Kristy L. Guzman graduated from LaGuardia Community College in 2019 with her associate degree in nursing. She works as a registered nurse in the intensive care unit (ICU) of Bellevue Hospital, which is part of New York City Health + Hospitals. Like many LaGuardia students, Kristy enrolled at the College to pursue a career change. After earning a bachelor’s degree in Spanish Language and Literature from Bloomsburg University of Pennsylvania, Kristy had trouble finding work as an interpreter in New York City. Instead, she returned to working as a makeup artist, which she had done during college. “I ended up interpreting people’s style preferences, not their language,” says Brooklyn-native Kristy. Then one day while working, she started feeling weak. Her alarm grew when she realized that she was unable to lift her arm to apply blush to a client’s face.
After a series of doctors’ appointments, Kristy was diagnosed with Myasthenia gravis, a neuromuscular autoimmune disease that causes muscular weakness. Doctors recommended removing her thymus gland, which sits on top of the sternum, to stop the production of autoantibodies that mistakenly attack a patient’s muscle-nerve connections. So, at age 24, Kristy underwent open chest surgery, spending seven nights in the hospital, including two nights in the cardiac ICU. Thankfully, she went into remission almost immediately after the surgery, and has remained in remission for nearly eight years. The experience made her want to work in healthcare. First, she got certified in phlebotomy (drawing blood) and started working at NewYork-Presbyterian/Weill Cornell Medical Center. She decided to pursue nursing and enrolled at LaGuardia because it was conveniently located to her job at Weill Cornell. “I’m grateful that I found LaGuardia,” says Kristy, who was a member of LaGuardia’s President’s Society for high achieving students. “The nursing program is rigorous and for good reason—we’re dealing with people’s lives. As a LaGuardia nursing graduate, I felt fully equipped for my job at Bellevue, where patients with the most difficult cases are often transferred from other city hospitals. We have to be ready for anything.” One thing that was hard to prepare for was caring for patients during the Covid-19 pandemic. “My nursing uniform and PPE became a shield of honor that I put on before going into battle. Not only was I doing my job in frightening circumstances, but really making a difference.” These days, thanks to the nurses, doctors and surgeons who diagnosed and treated her autoimmune disease, Kristy, now age 31, has a lot to look forward to. She and her fiancé recently bought their first home together in Bay Ridge, Brooklyn, and are planning to get married in October. Kristy is also getting ready to start classes towards her bachelor’s in nursing, and then plans to continue her education journey towards ultimately becoming a Doctor of Nursing Practice, enabling her to work as a nurse anesthetist. “When I had my surgery, I had a great nurse anesthetist working on my case. Becoming one would be full circle for me,” says Kristy. “It’s been difficult to be Latina and queer,” says Kristy, who’s family is El Salvadorian and Puerto Rican. “Living in NYC where diversity is embraced has made me more comfortable in my own skin. LaGuardia’s welcoming environment and supportive professors were a great foundation.”
Throughout the coronavirus pandemic, Sofia Moncayo has led a food distribution program through the Mosaic Community Center in Sunnyside, Queens. Moncayo began volunteering there in March 2020 through the Mosaic Church, and then jumped in to expand the food pantry as she saw the need for it grow. More than a year later, Moncayo coordinates dozens of volunteers who distribute more than 2,000 boxes of food a week to families from Sunnyside, Woodside and nearby communities. As she recently described on The Kelly Clarkson Show, Moncayo has led numerous fundraisers, procured donations from local restaurants, and helped secure resources from the Farmers to Families Food Box Program overseen by the U.S. Department of Agriculture to sustain the pantry and ensure that diapers, formula, toiletries, and other necessities are available for those in need. Moncayo did all of this despite experiencing her own struggles during the pandemic: she was furloughed from her job as an accountant at a construction company, and she and her husband were months behind in rent on their martial arts studio, Glory Gym MMA as a result of being forced to temporarily shut its doors. Add to all of this, they struggled to transition their kindergartener to remote learning.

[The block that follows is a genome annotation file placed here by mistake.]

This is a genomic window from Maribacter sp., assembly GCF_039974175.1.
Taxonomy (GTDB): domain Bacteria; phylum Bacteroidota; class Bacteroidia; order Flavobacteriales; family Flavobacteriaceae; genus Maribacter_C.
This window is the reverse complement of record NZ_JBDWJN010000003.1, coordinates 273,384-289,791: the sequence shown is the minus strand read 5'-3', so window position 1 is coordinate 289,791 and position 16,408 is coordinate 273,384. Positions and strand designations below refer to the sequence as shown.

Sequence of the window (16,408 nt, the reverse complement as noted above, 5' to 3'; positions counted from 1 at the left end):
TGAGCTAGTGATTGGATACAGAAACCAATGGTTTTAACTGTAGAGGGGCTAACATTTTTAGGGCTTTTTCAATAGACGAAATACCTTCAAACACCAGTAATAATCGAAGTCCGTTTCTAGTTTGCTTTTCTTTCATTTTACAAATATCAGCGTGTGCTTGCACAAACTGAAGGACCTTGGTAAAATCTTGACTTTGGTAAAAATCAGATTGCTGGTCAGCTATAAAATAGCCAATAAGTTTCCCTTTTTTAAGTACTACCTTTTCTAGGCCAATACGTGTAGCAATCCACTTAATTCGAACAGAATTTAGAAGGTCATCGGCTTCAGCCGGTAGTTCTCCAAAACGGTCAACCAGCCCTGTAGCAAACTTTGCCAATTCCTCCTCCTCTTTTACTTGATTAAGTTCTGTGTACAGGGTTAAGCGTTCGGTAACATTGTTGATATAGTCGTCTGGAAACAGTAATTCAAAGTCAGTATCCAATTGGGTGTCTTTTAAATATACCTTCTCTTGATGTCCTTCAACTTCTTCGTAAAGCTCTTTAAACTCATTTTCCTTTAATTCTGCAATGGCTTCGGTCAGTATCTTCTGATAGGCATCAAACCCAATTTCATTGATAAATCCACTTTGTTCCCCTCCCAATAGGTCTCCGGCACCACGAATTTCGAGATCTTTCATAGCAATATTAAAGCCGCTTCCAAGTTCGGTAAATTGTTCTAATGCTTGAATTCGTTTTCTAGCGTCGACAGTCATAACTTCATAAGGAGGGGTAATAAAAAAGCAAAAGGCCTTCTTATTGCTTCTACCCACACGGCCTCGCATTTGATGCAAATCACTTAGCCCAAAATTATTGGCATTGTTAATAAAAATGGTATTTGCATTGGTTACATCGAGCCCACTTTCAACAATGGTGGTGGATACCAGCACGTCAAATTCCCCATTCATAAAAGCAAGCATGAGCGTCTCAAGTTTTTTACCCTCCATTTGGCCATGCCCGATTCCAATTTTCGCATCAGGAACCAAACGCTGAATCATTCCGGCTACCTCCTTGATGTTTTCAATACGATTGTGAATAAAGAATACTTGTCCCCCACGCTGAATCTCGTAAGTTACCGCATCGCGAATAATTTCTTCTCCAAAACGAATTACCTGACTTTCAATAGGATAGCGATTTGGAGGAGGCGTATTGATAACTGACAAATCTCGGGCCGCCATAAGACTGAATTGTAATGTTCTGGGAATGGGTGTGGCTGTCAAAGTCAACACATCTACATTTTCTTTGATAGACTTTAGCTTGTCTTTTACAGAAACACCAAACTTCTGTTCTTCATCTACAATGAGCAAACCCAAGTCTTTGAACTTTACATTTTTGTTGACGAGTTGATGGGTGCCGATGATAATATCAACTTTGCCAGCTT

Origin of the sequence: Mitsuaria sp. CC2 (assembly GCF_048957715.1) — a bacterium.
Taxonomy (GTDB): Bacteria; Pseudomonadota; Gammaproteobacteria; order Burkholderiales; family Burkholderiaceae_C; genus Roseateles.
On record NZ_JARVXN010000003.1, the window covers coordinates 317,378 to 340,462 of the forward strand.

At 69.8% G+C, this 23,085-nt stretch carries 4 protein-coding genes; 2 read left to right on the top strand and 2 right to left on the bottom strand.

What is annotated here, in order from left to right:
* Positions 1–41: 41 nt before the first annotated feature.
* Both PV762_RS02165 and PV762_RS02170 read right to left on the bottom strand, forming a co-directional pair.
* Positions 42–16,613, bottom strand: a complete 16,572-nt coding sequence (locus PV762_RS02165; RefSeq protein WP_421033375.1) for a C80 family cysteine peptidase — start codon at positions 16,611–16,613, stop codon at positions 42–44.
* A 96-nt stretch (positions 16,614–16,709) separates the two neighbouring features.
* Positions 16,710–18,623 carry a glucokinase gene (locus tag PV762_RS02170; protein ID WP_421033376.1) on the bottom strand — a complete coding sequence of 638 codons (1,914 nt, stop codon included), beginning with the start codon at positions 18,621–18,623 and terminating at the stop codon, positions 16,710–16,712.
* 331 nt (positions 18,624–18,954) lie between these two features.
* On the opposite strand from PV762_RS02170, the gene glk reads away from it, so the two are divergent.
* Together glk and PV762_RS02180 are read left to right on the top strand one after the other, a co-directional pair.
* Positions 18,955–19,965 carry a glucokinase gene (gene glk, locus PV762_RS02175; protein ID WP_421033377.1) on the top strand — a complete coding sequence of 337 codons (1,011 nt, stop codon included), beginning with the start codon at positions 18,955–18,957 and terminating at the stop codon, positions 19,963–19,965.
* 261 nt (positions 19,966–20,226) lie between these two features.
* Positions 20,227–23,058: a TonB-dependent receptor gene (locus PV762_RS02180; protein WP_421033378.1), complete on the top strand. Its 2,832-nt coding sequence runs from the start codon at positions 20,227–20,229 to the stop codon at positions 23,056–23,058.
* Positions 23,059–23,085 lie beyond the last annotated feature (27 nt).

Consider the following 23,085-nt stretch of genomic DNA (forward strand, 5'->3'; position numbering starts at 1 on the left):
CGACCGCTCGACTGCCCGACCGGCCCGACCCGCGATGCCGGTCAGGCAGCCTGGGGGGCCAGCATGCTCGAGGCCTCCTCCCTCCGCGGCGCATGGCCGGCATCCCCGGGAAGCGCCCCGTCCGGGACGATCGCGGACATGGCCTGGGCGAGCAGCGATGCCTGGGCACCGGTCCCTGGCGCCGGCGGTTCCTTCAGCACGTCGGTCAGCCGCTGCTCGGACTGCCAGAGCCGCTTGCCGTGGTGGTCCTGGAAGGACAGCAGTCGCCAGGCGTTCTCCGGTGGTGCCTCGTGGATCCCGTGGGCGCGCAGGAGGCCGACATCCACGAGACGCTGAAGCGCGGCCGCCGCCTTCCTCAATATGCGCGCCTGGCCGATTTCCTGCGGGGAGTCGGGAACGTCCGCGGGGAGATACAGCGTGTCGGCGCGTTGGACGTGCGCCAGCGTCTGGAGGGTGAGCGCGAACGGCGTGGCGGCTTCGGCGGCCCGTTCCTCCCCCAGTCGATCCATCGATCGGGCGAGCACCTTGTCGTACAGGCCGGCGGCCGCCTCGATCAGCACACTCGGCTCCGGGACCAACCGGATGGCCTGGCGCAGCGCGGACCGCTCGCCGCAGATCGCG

Moncayo, who was born in Colombia, was compelled to volunteer by her Christian faith and by memories of the food insecurity she faced growing up in New York. Moncayo recalled how she would join her family in lines to pick up bread and cheese from pantries, and how sometimes she felt ashamed of their circumstances. “It’s very important to me, and to my fellow volunteers, to do everything we can to make coming to Mosaic to get food and necessities a positive experience. One of the things that we wanted to make sure is that we don’t look at people on the pantry line as people that need food, and really focus on, ‘hey, these are our neighbors,’” says Moncayo, who organizes musicians and other artists to perform outside for the patrons of the pantry and its volunteers. In addition to running the food pantry, Moncayo helped start 25 for Sunnyside & Woodside, a Facebook group that encourages neighborhood residents to patronize local restaurants and businesses. The group has just over two thousand members and has helped many local restaurants stay afloat and recover from the financial crisis of the past year—with some even reporting that because of exposure on 25 for Sunnyside & Woodside, business improved, and they were able to rehire employees. Moncayo lives in Sunnyside/Woodside with her husband, Michael Kim, their six-year-old daughter Ava and 18-year-old son Julian. They are also parents of David, age 25, an audio engineer in New York City. These days, Moncayo juggles her work at the Mosaic Food Pantry, 25 for Sunnyside & Woodside, with freelance accounting jobs and part-time work at the construction company. The family business, Glory Gym MMA, has reopened for in-person Tae Kwon Do and other classes. Adapted from an Associated Press article about Sofia Moncayo, titled, “New York woman loses job, leads pantry feeding thousands”